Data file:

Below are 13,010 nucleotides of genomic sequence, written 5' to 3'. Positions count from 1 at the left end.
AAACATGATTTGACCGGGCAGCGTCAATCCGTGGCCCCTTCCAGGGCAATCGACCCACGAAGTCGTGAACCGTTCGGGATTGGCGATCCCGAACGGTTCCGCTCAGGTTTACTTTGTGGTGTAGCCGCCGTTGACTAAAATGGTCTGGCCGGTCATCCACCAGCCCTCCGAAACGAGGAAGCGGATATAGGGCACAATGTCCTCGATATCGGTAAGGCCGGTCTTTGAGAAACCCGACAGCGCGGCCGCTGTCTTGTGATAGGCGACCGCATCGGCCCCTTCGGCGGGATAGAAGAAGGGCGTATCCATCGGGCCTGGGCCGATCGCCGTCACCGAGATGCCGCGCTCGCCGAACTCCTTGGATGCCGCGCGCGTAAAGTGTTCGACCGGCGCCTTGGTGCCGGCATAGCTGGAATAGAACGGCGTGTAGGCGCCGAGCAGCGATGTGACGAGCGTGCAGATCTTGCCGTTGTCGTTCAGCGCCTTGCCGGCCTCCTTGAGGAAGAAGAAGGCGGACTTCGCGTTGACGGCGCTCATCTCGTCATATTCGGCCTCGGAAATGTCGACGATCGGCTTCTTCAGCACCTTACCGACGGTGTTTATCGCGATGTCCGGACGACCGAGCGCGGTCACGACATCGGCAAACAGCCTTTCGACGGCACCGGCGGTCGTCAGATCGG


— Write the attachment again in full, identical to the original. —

Below are 13,010 nucleotides of genomic sequence, written 5' to 3'. Positions count from 1 at the left end.
AAACATGATTTGACCGGGCAGCGTCAATCCGTGGCCCCTTCCAGGGCAATCGACCCACGAAGTCGTGAACCGTTCGGGATTGGCGATCCCGAACGGTTCCGCTCAGGTTTACTTTGTGGTGTAGCCGCCGTTGACTAAAATGGTCTGGCCGGTCATCCACCAGCCCTCCGAAACGAGGAAGCGGATATAGGGCACAATGTCCTCGATATCGGTAAGGCCGGTCTTTGAGAAACCCGACAGCGCGGCCGCTGTCTTGTGATAGGCGACCGCATCGGCCCCTTCGGCGGGATAGAAGAAGGGCGTATCCATCGGGCCTGGGCCGATCGCCGTCACCGAGATGCCGCGCTCGCCGAACTCCTTGGATGCCGCGCGCGTAAAGTGTTCGACCGGCGCCTTGGTGCCGGCATAGCTGGAATAGAACGGCGTGTAGGCGCCGAGCAGCGATGTGACGAGCGTGCAGATCTTGCCGTTGTCGTTCAGCGCCTTGCCGGCCTCCTTGAGGAAGAAGAAGGCGGACTTCGCGTTGACGGCGCTCATCTCGTCATATTCGGCCTCGGAAATGTCGACGATCGGCTTCTTCAGCACCTTACCGACGGTGTTTATCGCGATGTCCGGACGACCGAGCGCGGTCACGACATCGGCAAACAGCCTTTCGACGGCACCGGCGGTCGTCAGATCGG